Blog editor P. Berger is determined to help patients and caregivers maintain their dignity. That commitment has driven the blog for six years. Check it out for moving short films like “Son, What is That?” and for tips in video form like “Don’t Tell Me to Calm Down!” The blog also includes details on healthy eating and the kinds of diet that might support better brain function.

  • Living with a Thief Named Lewy Body Dementia

    Living with a Thief Named Lewy Body Dementia

    Kathy Lowrey and her husband had been married over 25 years when he was diagnosed with the brain disease Lewy Body Dementia (LBD). LBD is the second most common type of dementia. It affects emotions, movement, and thinking, and it often causes delusions and hallucinations. Living with a Thief named Lewy Body Dementia is the profoundly moving blog of the last five years of the Lowrey’s life together.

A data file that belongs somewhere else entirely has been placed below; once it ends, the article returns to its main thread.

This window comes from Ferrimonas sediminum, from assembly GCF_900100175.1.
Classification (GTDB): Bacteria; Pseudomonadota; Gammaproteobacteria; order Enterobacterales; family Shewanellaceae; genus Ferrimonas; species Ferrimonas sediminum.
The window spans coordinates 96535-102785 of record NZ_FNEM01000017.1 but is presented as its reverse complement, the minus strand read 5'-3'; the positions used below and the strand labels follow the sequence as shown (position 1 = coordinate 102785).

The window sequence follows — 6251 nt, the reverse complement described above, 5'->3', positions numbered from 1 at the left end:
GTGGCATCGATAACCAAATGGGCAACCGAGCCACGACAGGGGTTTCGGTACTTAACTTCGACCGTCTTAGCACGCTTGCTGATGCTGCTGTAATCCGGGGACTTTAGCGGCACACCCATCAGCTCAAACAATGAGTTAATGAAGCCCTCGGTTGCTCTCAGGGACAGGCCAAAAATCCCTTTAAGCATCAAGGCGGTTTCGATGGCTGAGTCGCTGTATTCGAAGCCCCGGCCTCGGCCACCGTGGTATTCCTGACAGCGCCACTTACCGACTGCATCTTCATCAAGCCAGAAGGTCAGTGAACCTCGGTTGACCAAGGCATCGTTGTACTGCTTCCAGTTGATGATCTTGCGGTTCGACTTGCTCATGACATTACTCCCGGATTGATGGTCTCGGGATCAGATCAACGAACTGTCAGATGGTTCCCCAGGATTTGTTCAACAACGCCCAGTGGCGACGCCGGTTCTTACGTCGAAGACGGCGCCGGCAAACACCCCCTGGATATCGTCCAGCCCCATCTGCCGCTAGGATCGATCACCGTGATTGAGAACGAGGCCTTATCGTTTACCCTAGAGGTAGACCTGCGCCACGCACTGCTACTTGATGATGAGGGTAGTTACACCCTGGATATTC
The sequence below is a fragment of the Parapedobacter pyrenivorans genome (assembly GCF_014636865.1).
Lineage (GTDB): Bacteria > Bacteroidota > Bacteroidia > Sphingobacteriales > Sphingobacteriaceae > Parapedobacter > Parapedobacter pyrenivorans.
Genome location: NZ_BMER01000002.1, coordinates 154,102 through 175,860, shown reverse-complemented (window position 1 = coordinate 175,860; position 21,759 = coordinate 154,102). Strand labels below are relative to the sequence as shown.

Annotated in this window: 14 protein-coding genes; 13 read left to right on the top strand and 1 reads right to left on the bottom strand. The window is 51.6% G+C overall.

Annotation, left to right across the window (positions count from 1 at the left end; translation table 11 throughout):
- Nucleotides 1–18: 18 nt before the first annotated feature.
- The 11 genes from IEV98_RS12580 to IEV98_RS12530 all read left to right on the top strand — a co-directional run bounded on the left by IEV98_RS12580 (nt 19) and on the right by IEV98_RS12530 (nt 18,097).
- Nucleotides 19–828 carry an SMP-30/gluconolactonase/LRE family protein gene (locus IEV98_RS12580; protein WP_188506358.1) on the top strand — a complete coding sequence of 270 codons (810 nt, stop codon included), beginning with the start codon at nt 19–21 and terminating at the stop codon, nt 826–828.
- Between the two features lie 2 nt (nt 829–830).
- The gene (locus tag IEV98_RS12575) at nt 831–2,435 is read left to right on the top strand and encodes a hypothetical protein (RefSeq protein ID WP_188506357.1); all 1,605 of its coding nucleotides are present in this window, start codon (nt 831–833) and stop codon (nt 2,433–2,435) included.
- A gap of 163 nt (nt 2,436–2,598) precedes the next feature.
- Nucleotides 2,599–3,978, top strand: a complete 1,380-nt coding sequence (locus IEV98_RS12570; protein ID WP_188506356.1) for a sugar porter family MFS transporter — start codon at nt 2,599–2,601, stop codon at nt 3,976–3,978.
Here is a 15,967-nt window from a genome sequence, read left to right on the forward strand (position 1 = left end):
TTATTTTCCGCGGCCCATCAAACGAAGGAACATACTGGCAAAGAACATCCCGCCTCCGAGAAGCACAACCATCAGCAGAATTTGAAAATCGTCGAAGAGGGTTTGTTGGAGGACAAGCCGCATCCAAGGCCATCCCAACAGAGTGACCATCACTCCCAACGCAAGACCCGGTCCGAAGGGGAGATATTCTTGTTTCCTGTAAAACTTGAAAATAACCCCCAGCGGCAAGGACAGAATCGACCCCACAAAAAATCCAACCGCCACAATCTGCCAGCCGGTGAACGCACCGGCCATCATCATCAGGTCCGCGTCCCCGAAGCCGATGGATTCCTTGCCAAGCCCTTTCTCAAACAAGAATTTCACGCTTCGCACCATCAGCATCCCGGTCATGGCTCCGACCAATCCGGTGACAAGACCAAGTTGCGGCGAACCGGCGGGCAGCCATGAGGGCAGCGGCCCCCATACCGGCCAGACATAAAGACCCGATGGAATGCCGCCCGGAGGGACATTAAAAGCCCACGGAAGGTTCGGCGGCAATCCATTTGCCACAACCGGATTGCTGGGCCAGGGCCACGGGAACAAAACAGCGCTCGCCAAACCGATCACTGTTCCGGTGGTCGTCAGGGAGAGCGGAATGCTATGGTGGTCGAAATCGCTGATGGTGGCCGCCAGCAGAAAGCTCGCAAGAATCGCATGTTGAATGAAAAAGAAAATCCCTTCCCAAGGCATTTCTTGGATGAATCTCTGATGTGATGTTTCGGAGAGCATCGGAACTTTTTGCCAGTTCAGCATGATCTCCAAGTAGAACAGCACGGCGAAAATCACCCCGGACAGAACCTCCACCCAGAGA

“Hubby,” as Lowrey refers to him, passed away in February 2014. If you’re a caregiver, Lowrey’s knowledge of LBD’s symptoms and complications will help you almost as much as her beautiful writing about loving “till death do us part.”

  • Taking Good Care

    Taking Good Care

    Alzheimer’s. Dementia. Memory loss. These are haunting words for patients and the people who love them. The shock of hearing them may never wear off, but having the best resources at hand is critical.

    Each of these blogs is governed and guided by writers and researchers who care deeply about the fate of Alzheimer’s patients, that they’ve devoted their lives to helping. Read and be comforted: you are not alone.


·         Lewy body dementia: Definition. (n.d.). Mayo Clinic. Retrieved May 5, 2014, from